These instructions that Wiersbe refers to are seen, I believe, in these verses. There are three things the psalmist refers to here. The first is obedience. “I will hear what God the Lord will say,” verse 8 says. Wiersbe says the picture here is of a worship leader or prophet stepping forward and saying something like, ‘It’s time now to be silent before God and listen for His message.’ This is the first step in the path to revival for us as well.
We need to slow down long enough to be still and listen to what God’s saying to us.What about you? Do you hear what God is saying to you? Are you spending time in His word? Do you have a daily quiet time? Are you part of a group where you study the Word of God and have accountability with others? If not, how do you expect to “hear what God the Lord will say”?
Far too many people seem to think if they sit through a church service as the preacher rambles on while their mind is focused on the events coming up that week, or the relationship they’re trying to pursue, or the financial obligations they have and how they’re going to meet them, that they’ve heard from God. But really, all they’ve done is sit in a worship service oblivious to what God is doing and saying.
Listen, can you tell me what Pastor Mahlon preached on last week? Do you know what the most recent sermon series was about? What is your Sunday School class studying right now (if you’re even in a class)? Do you see where I’m going here? How many us can really say we’re hearing from the Lord? If we want revival, though, this is where it begins.
But beyond just hearing, reading, and even studying the Word of God, are we doing the word of God? James said, “prove yourselves doers of the word, and not merely hearers who delude (yourselves)” (James 1:22). Folks, we can study the word all day, every day, but if we don’t put it into practice it does no good. Obedience is key to revival. The path to revival begins with obeying the Word of God.Next, we see consecration. “Let them not turn back to folly,” the psalmist says in v. 8b. Really, this is describing the concept of repentance. To repent means to turn away from.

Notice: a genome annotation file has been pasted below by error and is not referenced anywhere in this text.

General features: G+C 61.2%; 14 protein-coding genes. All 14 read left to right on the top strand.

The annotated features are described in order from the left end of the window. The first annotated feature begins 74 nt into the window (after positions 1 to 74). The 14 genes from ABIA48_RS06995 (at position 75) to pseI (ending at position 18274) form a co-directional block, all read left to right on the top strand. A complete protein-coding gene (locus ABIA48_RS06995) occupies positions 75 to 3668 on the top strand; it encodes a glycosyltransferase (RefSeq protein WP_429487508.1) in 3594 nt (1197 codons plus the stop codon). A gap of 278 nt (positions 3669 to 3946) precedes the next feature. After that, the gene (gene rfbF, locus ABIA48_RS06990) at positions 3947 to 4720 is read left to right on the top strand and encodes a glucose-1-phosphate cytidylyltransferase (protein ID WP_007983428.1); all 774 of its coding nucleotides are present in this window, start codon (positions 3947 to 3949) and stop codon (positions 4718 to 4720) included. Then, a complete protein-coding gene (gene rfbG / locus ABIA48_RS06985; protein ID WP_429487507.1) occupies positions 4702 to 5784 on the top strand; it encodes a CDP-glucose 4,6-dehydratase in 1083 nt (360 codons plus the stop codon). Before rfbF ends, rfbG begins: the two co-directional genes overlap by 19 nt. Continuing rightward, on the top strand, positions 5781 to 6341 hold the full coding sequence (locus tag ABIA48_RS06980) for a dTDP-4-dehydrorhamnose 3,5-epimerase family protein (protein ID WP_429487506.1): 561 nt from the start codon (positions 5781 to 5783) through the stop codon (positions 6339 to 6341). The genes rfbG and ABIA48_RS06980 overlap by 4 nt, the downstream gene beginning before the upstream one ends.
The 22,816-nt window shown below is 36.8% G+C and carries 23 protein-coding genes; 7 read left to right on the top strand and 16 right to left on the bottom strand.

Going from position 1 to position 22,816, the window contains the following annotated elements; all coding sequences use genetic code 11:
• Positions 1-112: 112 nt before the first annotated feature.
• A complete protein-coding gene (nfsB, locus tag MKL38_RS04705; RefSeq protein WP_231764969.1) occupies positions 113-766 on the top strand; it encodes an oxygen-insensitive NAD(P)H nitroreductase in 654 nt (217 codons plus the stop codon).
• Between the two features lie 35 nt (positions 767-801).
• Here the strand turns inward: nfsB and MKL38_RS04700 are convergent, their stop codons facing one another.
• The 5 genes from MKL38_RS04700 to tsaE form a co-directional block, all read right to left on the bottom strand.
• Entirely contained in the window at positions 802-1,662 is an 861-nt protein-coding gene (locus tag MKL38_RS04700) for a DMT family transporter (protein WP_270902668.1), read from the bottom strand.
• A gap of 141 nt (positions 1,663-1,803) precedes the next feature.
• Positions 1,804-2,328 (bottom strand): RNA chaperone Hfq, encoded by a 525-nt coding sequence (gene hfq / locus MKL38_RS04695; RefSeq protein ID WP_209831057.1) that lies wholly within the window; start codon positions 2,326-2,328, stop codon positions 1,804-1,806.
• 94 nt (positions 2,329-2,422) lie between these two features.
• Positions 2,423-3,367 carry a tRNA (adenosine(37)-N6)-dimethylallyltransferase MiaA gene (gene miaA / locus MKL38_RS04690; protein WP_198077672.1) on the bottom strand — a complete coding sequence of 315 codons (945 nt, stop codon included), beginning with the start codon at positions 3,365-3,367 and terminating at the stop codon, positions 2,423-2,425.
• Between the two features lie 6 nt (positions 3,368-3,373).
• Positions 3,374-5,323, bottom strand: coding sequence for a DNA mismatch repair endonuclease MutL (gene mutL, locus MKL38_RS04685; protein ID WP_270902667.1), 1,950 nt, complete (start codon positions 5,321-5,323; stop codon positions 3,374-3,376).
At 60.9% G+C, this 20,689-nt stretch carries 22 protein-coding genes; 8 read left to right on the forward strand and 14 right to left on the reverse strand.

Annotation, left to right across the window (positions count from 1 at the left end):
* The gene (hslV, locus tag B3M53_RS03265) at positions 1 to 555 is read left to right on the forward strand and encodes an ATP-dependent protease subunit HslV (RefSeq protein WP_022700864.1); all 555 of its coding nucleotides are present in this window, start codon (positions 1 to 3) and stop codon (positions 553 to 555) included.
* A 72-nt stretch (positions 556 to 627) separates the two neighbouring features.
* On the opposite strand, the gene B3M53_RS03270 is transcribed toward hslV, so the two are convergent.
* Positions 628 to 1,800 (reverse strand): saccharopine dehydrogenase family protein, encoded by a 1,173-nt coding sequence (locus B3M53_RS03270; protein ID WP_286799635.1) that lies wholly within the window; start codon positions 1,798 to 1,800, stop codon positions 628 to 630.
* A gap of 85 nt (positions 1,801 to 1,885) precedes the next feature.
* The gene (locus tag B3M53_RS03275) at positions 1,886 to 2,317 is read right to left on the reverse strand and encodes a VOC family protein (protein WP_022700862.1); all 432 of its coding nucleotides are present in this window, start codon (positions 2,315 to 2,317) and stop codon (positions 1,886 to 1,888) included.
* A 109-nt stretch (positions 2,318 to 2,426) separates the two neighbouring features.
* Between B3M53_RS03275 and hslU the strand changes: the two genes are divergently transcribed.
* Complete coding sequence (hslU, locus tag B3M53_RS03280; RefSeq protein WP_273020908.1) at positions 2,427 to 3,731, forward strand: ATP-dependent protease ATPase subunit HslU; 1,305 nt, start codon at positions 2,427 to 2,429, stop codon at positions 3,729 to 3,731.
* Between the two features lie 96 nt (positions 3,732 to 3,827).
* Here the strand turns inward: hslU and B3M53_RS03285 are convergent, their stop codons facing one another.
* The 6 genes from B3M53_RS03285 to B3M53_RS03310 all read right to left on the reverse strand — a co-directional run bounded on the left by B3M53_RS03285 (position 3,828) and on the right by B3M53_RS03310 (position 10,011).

I’ve seen many people in my life who supposedly turn away from a sin, but then when the opportunity to engage in that sin comes up again, they go right back to it. That’s not biblical repentance. We talked earlier about the time of the judges. That time period in Israel’s history clearly demonstrated their propensity to “turn back to folly.” According to the book of Judges, God sent seven different nations to discipline them. They repented, but their repentance was only for a season, for they’d always lapse back into their foolish ways.
Revival, however, comes when we are consecrated to the Lord. We not only repent, but we remain. We turn away from our sin, and we turn to the ways of God. We not only begin walking in those ways, but we continue walking in them. Will you commit today to walking in God’s ways? If you truly want to be revived, consecration is an indispensable element.
Finally, we see reverence. “His salvation is near to those who fear Him,” verse 9 says. Nearly every translation uses the term “fear” here, although the NET Bible translates it, “Certainly his loyal followers will soon experience his deliverance.” The biblical terminology of fearing God is often misunderstood. It is often downplayed as respect, but it’s more than that. Even my use of the term reverence can be misunderstood.